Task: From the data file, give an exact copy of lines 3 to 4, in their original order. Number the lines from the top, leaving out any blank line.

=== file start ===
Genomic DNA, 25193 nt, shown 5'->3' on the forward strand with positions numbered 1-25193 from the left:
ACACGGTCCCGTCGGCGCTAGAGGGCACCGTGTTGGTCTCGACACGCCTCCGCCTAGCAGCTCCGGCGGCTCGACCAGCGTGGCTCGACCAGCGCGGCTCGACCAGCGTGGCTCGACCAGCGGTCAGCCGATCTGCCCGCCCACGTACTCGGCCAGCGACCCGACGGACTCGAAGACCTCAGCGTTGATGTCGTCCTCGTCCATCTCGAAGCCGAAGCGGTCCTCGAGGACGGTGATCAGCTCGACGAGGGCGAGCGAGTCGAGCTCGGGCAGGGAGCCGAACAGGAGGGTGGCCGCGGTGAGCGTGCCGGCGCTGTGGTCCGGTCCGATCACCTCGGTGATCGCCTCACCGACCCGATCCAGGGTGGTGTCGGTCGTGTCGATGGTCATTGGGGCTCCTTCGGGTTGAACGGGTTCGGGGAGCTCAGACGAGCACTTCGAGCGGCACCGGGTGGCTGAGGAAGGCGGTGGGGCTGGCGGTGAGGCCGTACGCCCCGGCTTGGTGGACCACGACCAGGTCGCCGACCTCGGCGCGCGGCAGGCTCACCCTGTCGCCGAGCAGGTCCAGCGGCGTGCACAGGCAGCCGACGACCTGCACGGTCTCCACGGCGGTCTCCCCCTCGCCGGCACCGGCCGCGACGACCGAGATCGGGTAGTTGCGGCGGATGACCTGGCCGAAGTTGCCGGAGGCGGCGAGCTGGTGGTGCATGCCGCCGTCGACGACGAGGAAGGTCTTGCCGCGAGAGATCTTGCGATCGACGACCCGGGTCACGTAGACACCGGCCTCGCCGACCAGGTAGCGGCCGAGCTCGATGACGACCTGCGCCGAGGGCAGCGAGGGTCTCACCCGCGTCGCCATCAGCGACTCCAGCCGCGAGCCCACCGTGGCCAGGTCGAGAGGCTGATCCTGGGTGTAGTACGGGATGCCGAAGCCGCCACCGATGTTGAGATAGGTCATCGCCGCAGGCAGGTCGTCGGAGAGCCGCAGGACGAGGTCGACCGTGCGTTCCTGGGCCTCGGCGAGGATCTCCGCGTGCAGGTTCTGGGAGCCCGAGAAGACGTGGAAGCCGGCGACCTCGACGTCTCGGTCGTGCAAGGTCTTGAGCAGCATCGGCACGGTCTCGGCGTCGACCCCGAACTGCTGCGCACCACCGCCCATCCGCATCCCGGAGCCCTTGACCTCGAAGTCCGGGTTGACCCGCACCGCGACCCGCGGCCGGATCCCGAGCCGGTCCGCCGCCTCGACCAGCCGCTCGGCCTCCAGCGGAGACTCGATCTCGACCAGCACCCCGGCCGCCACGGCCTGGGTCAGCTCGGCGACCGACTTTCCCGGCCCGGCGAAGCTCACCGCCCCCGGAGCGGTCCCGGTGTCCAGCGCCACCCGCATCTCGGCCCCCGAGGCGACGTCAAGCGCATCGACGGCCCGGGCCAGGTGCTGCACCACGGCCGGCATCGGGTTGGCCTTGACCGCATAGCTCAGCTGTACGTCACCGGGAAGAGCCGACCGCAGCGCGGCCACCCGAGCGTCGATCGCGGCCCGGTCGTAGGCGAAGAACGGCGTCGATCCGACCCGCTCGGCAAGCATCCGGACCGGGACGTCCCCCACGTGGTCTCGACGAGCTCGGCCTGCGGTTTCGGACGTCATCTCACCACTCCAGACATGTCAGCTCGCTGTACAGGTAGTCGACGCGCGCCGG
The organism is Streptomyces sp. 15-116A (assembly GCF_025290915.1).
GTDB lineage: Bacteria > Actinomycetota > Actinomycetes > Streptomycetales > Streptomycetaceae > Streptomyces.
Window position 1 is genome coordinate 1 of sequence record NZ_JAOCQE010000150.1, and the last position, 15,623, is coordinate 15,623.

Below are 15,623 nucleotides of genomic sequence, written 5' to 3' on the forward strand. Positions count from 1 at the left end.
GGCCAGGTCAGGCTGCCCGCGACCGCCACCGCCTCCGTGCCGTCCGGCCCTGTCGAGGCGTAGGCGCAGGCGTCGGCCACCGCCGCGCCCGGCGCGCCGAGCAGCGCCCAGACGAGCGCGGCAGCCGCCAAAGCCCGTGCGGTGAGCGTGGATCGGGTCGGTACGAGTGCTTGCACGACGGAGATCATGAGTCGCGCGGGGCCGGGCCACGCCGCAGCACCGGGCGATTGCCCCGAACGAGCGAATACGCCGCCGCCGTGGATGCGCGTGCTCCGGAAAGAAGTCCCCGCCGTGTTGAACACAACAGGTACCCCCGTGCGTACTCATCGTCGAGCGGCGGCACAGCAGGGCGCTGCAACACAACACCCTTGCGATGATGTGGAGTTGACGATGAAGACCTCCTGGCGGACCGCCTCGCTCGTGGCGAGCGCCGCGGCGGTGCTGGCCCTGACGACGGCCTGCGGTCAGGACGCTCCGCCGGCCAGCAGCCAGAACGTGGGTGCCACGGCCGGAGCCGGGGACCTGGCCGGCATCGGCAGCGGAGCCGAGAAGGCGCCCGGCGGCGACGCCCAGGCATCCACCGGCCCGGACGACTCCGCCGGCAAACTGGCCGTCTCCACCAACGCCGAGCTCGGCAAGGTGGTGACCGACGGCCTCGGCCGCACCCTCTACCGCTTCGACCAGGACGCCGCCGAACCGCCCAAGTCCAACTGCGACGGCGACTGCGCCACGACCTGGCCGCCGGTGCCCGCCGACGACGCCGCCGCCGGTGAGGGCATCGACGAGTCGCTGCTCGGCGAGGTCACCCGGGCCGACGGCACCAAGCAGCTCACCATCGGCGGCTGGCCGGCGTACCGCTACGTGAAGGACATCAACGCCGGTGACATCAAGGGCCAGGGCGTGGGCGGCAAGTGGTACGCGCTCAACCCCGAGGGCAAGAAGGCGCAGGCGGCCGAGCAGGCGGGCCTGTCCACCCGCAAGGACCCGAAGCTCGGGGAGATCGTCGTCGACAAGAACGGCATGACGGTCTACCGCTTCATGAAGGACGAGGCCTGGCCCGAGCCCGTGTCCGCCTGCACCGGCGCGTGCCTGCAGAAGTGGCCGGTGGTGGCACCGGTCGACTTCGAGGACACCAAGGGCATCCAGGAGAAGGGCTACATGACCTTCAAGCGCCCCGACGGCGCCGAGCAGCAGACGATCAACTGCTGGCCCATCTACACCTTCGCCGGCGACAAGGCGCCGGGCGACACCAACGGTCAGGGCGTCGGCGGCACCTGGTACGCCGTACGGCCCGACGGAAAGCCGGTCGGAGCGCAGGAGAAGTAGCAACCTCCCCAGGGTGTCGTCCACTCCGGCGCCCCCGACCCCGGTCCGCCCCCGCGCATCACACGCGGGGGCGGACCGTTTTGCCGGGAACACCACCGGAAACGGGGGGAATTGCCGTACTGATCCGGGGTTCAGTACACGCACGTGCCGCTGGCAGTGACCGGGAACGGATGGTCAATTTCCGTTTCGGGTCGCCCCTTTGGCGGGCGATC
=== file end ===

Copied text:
The organism is Streptomyces sp. 15-116A (assembly GCF_025290915.1).
GTDB lineage: Bacteria > Actinomycetota > Actinomycetes > Streptomycetales > Streptomycetaceae > Streptomyces.